AIM-listed company, Gemfields Plc, announced an excellent result following their first auction of rough ruby and corundum from Montepuez in Mozambique. A total revenue of $35.5 million was achieved in the auction, which took place in mid June in Singapore and was attended by a large amount of buyers from Thailand. Other buyers came from the USA, India, Germany, Israel and other nations. The proceeds of the auction will be repatriated to Montepuez Ruby Mining Limitada, 75% of which is owned by Gemfields.

A rare, 122.52 carat vivid blue diamond has been unearthed from Petra Diamonds' Cullinan mine in South Africa, the same mine that produced the famous 3.106 carat Cullinan diamond in 1905, the largest rough diamond ever found. Petra Diamonds will analyse the rare gem and assess its value before putting it on the market.

On June 10th, New York jewelers, Tiffany & Co. opened a new store on the iconic Champs-Elysees in Paris. The opening was marked by the appearance of the famous 128.54 yellow Tiffany Diamond, which is on display for a limited period, after travelling from its usual place at Tiffany & Co.'s Fifth Avenue store in New York.

Gem & Jewelry Events for July 2014 Back to Top
Event Name Location Venue Dates
Jeweler Expo Kazan 2014 Russia Kazanskaya Yarmarka Exhibition Center, Kazan, Russia 2 - 6 July, 2014
Singapore International Jewelry Expo Singapore Marina Bay Sands Convention Center, 10 Bayfront Avenue, Singapore 3 - 6 July, 2014
The Beadwork Fairs, Lincoln 2014 UK Lincolnshire Showground, Lincoln, UK 6 July, 2014
Jovella Israel 2014 Israel Israel Trade Fairs Center, Tel-Aviv, Israel 7 - 9 July, 2014
5th Fashion Goods & Accessories Expo Japan Tokyo Big Sight (Tokyo Exhibition Center), Tokyo, Japan 9 - 11 July, 2014
New Orleans Summer Jewelry & Bead Show USA Pontchartrain Convention and Civic Center, Kenner, Louisiana, USA 11 - 13 July, 2014
Bead Faire Portland 2014 USA Oregon Convention Center Portland, USA 11 - 13 July, 2014
48th Annual Gem, Mineral, Fossil and Jewelry Show USA SRC Arena and Event Center, Onondaga Community College, 4585 West Seneca Turnpike, Syracuse, New York, USA 12 - 13 July, 2014
India International Jewellery Show 2014 India Bombay Exhibition Centre, NSE Exhibition Complex, Mumbai, India 17 - 21 July, 2014
Malaysia International Jewellery Fair (MIJF) Malaysia Kuala Lumpur Convention Centre, Kuala Lumpur, Malaysia 18 - 21 July, 2014
New York Antique Jewelry and Watch Show 2014 USA Metropolitan Pavilion, New York, USA 25 - 28 July, 2014
The 15th Beijing International Jewellery Fair China China National Convention Centre, Beijing, China 25 - 28 July, 2014
Luxury Prive 2014 USA The Pierre New York, New York, USA 28 - 30 July, 2014
GIA Jewelry Career Fair New York USA Jacob K. Javits Convention Center, 1E Hall, 655 West 34th Street, New York, USA 28 July, 2014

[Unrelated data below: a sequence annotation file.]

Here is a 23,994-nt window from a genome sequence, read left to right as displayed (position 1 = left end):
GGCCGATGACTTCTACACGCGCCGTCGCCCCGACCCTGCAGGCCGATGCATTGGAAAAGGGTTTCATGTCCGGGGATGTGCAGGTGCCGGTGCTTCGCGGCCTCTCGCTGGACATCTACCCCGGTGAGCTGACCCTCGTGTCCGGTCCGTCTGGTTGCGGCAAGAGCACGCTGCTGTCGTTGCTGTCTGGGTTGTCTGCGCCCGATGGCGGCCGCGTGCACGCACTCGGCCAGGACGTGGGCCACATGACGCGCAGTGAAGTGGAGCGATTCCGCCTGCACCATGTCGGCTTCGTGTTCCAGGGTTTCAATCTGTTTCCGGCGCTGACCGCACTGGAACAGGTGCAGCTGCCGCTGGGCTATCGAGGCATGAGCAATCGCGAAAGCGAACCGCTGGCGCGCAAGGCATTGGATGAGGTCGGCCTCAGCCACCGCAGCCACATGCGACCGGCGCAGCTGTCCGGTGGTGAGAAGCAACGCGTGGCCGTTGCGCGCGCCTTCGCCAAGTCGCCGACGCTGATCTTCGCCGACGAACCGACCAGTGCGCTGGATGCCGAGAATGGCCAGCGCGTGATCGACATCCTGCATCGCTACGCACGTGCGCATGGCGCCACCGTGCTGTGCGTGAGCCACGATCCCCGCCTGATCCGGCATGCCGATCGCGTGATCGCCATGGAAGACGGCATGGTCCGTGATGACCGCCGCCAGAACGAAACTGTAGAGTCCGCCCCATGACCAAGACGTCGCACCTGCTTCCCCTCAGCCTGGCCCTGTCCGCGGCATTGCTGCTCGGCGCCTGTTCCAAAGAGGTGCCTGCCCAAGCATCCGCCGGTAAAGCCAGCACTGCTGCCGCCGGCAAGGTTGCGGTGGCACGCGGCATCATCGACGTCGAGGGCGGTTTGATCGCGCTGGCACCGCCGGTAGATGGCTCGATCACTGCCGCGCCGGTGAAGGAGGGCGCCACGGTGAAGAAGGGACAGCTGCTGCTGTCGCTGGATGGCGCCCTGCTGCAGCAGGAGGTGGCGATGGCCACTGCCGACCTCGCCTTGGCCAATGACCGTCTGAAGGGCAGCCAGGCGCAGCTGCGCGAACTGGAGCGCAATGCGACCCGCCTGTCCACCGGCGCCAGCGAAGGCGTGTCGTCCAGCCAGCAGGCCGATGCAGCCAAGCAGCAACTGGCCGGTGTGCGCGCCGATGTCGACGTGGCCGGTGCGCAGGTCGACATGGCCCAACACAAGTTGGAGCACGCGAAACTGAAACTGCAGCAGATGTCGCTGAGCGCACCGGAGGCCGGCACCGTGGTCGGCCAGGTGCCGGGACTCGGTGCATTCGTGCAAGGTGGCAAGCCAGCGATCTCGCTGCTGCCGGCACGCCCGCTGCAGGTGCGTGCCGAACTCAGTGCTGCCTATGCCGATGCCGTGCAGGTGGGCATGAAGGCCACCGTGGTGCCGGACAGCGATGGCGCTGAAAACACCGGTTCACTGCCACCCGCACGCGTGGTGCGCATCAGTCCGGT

Customer Questions Back to Top

Every month we answer questions of general interest from our customers. Please feel free to send your questions or suggestions to our support team at Help@GemSelect.com!

Q: I notice that some gemstone names listed on the left-hand side menu of your website come and go. Why is this?
A: The left-hand side menu are gemtypes that we have available in stock. For the convenience of our customers, we do not show gem types that we do not currently have in stock. However, if you are looking for a gem type that is not listed, just come back and have a look another day because we add to our stock on a daily basis. You can see recently added items by perusing our new arrivals.
Q: Are cat's eye gemstones always caused by rutile inclusions, or can they be caused by another material?
A: A great deal of cat's eye gemstones are caused by parallel rutile fibres, however, some cat's eye gemstones have other materials that cause their chatoyancy. For example, tiger's eye and hawk's eye contain fibres of crocidolite. Interestingly, rutile topaz (which is not chatoyant) contains limonite, rather than rutile. It was called rutile topaz because of its similar appearance to rutile quartz, but on further investigation, it was discovered that the inclusions were actually limonite. However, the name, "rutile topaz" has stuck.

We hope you found our topics interesting. Please feel free to send us your questions, comments or feedback!

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Happy gem hunting,
Your friends at GemSelect

  • Впервые опубликовано: June-30-2014
  • Последняя редакция: December-12-2017
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Размер и Вес

Gems are always measured in Millimeter (mm)

Dimensions are given as;
length x width x depth,
except for round stones which are;
diameter x depth

Select gems by size, not by weight!
Gem varieties vary in density, so carat weight is not a good indication of size

Note: 1ct = 0.2g

Size Comparison Chart